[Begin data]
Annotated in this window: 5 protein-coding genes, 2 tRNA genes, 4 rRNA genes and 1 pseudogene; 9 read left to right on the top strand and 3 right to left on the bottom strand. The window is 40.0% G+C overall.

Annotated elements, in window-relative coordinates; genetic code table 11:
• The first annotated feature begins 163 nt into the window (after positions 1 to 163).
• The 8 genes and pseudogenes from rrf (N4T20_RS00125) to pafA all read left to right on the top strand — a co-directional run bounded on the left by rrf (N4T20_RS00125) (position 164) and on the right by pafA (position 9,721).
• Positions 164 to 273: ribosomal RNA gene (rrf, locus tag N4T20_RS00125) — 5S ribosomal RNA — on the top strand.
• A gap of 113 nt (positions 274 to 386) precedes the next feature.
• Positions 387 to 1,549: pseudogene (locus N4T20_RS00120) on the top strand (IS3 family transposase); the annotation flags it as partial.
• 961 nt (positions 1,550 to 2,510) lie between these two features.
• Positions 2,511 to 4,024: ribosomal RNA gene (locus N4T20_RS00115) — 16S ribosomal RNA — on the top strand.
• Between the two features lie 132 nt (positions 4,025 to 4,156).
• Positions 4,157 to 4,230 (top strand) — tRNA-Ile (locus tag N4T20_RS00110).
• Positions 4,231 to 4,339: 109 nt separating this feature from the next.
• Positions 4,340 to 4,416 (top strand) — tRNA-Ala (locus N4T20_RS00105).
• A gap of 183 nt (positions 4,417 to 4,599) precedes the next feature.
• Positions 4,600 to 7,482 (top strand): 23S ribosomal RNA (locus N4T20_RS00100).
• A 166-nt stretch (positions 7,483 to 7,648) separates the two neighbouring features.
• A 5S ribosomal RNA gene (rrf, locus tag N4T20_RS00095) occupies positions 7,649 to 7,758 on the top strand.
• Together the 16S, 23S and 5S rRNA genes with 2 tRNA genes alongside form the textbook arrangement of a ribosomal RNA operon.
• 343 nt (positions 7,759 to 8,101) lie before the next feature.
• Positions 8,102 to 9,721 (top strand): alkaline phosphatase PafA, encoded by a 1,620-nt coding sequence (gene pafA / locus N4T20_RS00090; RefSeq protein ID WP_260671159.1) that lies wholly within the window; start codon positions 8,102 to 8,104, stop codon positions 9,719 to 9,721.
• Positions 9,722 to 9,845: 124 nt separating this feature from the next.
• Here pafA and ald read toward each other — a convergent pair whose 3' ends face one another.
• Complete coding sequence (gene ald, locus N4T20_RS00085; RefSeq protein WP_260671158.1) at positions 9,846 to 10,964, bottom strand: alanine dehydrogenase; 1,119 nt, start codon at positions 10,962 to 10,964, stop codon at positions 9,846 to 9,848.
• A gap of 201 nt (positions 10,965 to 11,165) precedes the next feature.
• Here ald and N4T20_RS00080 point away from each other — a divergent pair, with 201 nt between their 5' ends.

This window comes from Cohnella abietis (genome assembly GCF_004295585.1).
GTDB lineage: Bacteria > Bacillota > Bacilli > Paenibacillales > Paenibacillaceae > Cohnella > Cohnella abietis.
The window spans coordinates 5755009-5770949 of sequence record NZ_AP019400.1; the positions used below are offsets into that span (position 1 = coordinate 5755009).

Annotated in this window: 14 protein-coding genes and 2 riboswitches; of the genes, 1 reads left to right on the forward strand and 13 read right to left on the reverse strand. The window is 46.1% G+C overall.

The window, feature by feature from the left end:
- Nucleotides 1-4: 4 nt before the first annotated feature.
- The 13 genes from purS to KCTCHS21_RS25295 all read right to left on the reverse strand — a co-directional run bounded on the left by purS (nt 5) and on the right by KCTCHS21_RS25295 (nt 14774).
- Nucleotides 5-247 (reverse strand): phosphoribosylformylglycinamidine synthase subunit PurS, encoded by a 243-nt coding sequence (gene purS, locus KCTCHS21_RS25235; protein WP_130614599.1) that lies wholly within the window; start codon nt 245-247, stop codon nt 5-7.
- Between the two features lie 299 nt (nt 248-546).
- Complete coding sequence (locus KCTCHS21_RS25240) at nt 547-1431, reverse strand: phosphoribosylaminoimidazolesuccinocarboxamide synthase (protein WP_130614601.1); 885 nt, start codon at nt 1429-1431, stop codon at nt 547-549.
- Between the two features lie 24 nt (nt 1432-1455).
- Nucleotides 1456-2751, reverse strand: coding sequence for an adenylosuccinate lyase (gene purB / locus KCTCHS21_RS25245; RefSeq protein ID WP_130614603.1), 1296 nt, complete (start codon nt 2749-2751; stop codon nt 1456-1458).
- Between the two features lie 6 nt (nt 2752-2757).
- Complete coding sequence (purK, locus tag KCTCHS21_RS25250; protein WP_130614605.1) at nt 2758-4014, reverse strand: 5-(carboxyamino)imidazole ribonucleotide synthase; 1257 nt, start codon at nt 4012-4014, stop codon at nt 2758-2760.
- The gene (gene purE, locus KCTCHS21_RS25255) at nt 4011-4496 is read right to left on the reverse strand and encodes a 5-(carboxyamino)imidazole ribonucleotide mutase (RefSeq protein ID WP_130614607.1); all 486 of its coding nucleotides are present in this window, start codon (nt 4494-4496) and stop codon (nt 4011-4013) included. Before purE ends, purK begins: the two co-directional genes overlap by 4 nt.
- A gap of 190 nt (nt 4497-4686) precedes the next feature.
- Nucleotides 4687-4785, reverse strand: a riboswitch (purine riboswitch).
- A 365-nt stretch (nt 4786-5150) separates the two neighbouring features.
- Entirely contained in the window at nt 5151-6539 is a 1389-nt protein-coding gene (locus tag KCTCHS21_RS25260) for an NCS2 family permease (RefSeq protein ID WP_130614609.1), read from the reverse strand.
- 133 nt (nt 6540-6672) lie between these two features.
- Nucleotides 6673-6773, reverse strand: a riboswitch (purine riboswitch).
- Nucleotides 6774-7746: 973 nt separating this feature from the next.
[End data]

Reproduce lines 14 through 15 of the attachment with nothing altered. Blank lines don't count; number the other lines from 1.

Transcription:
• A gap of 183 nt (positions 4,417 to 4,599) precedes the next feature.
• Positions 4,600 to 7,482 (top strand): 23S ribosomal RNA (locus N4T20_RS00100).